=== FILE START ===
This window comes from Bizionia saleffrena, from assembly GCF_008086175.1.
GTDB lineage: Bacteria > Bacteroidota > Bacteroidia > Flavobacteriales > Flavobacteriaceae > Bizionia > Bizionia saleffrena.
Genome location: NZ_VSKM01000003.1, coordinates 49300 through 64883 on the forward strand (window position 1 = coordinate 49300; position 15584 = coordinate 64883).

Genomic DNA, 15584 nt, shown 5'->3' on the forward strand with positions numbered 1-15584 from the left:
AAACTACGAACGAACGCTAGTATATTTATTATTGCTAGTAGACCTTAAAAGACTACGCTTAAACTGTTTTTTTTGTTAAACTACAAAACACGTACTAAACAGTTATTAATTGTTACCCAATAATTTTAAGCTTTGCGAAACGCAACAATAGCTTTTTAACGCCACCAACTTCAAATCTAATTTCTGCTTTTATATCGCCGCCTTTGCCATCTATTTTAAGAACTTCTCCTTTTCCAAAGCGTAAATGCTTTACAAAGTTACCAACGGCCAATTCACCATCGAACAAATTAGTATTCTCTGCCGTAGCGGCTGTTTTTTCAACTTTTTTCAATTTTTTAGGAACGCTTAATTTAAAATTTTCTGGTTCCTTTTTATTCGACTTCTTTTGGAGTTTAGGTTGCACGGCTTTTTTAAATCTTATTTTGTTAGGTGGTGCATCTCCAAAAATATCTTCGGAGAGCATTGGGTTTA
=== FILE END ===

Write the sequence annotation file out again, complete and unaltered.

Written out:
This window comes from Bizionia saleffrena, from assembly GCF_008086175.1.
GTDB lineage: Bacteria > Bacteroidota > Bacteroidia > Flavobacteriales > Flavobacteriaceae > Bizionia > Bizionia saleffrena.
Genome location: NZ_VSKM01000003.1, coordinates 49300 through 64883 on the forward strand (window position 1 = coordinate 49300; position 15584 = coordinate 64883).

Genomic DNA, 15584 nt, shown 5'->3' on the forward strand with positions numbered 1-15584 from the left:
AAACTACGAACGAACGCTAGTATATTTATTATTGCTAGTAGACCTTAAAAGACTACGCTTAAACTGTTTTTTTTGTTAAACTACAAAACACGTACTAAACAGTTATTAATTGTTACCCAATAATTTTAAGCTTTGCGAAACGCAACAATAGCTTTTTAACGCCACCAACTTCAAATCTAATTTCTGCTTTTATATCGCCGCCTTTGCCATCTATTTTAAGAACTTCTCCTTTTCCAAAGCGTAAATGCTTTACAAAGTTACCAACGGCCAATTCACCATCGAACAAATTAGTATTCTCTGCCGTAGCGGCTGTTTTTTCAACTTTTTTCAATTTTTTAGGAACGCTTAATTTAAAATTTTCTGGTTCCTTTTTATTCGACTTCTTTTGGAGTTTAGGTTGCACGGCTTTTTTAAATCTTATTTTGTTAGGTGGTGCATCTCCAAAAATATCTTCGGAGAGCATTGGGTTTA